Chakwera sees Bushiri matter as legal


State House has said President Lazarus Chakwera will not meddle in the issue of Shepherd Bushiri and wife Mary’s escape from South Africa, saying the matter could best be handled by law enforcement agencies.

Briefing reporters in Lilongwe Monday, State House Director of Communications Sean Kampondeni, who is also Chakwera’s Special Assistant, said the President, who is currently relaxing at his Mangochi residence, sees the matter as legal in nature; hence, it would best be handled by law enforcers.

“It is not the responsibility of the Office of the President to be commenting on the same. And, so, we have no answers in any way, shape or form as to what Malawi law enforcement agents are going to do about the extradition request or what they are going to do about the presence of the individual in Malawi because all those things have to do with laws that have or may not have been broken. And it is law enforcement agencies that are responsible for determining and ascertaining what to do about those issues,” Kampondeni said.


Monday, the Pretoria Magistrates Court in South Africa issued a warrant of arrest for the Bushiris and revoked their bail for contravening conditions when they failed to report at a police station on two occasions on Friday and Monday.

Hawks acting spokesperson Colonel Katlego Mogale said the Bushiris had also forfeited the R200,000 sureties they each provided to the court as one of the conditions attached to their bail.

Mogale said the Bushiris risked losing their residence if they would not present themselves before court on Thursday.


The South African government Monday said it had begun the process of extraditing Bushiri and Mary, after they were charged with fraud and money laundering.

However, Kampondeni said the Malawi government was waiting for official communication from the South African government on the extradition process and would cooperate accordingly.

South Africa Immigration Attorney, Gary Eisenberg, told eNCA Monday that Bushiri could be arrested in Malawi using the warrant of arrest issued in South Africa.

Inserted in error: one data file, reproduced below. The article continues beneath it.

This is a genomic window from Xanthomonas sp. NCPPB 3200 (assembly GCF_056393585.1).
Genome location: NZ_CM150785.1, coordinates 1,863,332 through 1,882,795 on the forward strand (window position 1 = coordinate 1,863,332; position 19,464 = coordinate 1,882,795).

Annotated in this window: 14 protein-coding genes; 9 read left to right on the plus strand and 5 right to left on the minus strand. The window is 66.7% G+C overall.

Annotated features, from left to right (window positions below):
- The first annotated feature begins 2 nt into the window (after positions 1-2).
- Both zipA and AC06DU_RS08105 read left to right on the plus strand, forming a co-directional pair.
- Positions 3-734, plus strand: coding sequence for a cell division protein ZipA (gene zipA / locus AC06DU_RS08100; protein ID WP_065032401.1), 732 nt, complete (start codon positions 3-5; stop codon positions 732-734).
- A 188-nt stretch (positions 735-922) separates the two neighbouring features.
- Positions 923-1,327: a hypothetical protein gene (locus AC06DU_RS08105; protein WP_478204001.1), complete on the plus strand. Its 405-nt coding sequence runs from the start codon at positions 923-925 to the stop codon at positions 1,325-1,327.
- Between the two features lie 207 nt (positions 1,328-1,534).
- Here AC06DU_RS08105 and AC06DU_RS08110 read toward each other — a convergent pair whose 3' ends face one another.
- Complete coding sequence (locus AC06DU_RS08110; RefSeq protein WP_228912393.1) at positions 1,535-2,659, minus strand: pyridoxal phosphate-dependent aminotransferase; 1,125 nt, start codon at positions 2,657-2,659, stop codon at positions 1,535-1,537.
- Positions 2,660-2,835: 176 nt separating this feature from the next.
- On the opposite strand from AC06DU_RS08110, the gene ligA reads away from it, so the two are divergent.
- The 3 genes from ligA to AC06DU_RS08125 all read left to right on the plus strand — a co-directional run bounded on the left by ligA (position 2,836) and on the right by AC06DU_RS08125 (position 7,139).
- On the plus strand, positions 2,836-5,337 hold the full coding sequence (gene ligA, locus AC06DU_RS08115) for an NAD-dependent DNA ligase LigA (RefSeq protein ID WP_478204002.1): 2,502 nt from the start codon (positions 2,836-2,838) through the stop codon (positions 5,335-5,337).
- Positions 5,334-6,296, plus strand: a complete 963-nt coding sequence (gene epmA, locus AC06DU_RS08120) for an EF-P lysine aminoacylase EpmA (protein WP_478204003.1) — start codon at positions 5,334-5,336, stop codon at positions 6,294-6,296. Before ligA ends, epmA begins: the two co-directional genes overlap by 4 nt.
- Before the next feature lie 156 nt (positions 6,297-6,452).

He said the extradition process in Malawi would start with the Malawi government receiving an extradition request for a provisional arrest pending a full extradition pack being received through diplomatic channels in Malawi.

“Bushiri could be arrested through a warrant which is effected in South Africa. That’s how it works,” Eisenberg said.

He, however, said it was not up to the South African authorities to extradite Bushiri.

“You can request the extradition of Bushiri from Malawi but it would be up to the Malawian authorities to decide whether to surrender Bushiri to the South African authorities.

“It’s up to the Malawian authorities, in terms of Malawian laws, to decide what to do; not even the South African authorities at all. So we will see how the machine of justice starts working in Malawi and Bushiri has the right to protect his own interests in terms of whatever extradition legislations Malawi has adopted domestically. [It has] nothing to do with an extradition agreement although an extradition agreement exists, the Sadc Protocol on Extradition.

“So it really depends on what the Malawian authorities would decide to do at the end of the day,” Eisenberg said.

Analysts have indicated that the Bushiris’ escape from South Africa has the potential to ignite a diplomatic spat between Lilongwe and Pretoria.

Chancellor College law expert Garton Kamchedzera said on Sunday the matter could ignite a diplomatic spat if Malawi neglects the rule of law and decides to protect the two suspects.

“Otherwise, if Malawi disassociates itself from the fugitives’ breach of bail conditions and follows the law, which is not in favour of these fugitives, then any diplomatic fallout could quickly be reversed,” Kamchedzera said.

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